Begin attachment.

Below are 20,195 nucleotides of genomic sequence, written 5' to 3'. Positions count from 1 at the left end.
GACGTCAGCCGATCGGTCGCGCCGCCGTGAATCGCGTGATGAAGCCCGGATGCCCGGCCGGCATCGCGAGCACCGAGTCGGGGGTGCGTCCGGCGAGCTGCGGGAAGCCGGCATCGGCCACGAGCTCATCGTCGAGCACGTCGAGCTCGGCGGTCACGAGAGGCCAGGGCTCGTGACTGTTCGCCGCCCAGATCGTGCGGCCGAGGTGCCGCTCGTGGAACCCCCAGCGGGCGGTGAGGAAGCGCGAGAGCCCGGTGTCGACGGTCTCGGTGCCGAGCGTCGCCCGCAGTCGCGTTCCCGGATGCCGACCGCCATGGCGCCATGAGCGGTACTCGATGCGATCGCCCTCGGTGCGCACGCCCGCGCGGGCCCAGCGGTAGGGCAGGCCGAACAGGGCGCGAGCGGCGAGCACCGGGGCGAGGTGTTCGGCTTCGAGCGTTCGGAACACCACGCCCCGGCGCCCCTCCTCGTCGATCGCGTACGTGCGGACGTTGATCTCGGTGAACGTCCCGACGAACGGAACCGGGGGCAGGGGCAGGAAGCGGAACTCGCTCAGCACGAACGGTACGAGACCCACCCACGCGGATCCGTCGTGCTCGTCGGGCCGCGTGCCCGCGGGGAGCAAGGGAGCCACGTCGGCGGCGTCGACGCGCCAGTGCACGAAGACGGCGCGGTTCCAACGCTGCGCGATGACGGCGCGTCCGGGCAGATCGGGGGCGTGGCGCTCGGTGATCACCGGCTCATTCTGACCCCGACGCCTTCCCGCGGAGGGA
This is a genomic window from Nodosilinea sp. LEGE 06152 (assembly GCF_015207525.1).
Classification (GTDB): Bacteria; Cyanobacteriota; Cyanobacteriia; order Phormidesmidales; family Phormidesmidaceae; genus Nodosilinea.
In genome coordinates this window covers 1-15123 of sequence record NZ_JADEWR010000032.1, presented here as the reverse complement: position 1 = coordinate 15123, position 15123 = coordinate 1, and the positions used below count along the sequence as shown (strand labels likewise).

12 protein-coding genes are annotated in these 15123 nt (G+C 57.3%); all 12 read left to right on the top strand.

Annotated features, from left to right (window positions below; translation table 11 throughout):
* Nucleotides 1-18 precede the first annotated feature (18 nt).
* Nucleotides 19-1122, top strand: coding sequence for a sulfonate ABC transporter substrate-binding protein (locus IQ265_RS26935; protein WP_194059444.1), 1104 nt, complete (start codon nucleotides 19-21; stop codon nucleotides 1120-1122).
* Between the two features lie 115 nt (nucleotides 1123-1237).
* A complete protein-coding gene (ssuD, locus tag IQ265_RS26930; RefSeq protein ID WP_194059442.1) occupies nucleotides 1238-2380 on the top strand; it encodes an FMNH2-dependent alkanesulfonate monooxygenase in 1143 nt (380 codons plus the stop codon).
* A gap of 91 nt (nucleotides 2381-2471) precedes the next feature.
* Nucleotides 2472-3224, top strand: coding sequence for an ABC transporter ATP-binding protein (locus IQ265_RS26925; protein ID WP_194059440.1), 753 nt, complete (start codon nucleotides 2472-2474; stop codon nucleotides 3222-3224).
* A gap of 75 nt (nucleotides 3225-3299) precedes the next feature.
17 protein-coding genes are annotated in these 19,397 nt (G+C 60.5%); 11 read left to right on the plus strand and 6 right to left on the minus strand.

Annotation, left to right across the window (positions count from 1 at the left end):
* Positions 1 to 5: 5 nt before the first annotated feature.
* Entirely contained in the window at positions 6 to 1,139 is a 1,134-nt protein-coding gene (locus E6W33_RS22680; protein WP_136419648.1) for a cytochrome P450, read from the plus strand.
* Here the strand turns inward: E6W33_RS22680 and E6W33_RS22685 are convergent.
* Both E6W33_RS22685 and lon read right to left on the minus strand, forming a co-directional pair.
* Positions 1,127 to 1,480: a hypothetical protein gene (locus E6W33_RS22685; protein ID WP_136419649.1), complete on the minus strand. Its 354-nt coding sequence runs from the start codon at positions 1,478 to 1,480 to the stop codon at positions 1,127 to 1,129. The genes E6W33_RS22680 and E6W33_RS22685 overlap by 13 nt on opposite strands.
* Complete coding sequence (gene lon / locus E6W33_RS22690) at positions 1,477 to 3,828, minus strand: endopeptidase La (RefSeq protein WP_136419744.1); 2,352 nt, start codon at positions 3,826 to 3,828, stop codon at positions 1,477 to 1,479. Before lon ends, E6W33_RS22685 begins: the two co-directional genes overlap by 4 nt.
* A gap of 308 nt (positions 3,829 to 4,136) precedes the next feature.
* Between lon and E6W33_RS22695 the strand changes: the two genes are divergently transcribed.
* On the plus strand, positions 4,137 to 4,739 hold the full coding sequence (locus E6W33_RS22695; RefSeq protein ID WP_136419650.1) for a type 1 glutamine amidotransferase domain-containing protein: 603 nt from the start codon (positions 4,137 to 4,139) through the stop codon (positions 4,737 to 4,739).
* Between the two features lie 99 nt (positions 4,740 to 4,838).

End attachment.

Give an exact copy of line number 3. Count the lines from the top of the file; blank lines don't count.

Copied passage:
This is a genomic window from Nodosilinea sp. LEGE 06152 (assembly GCF_015207525.1).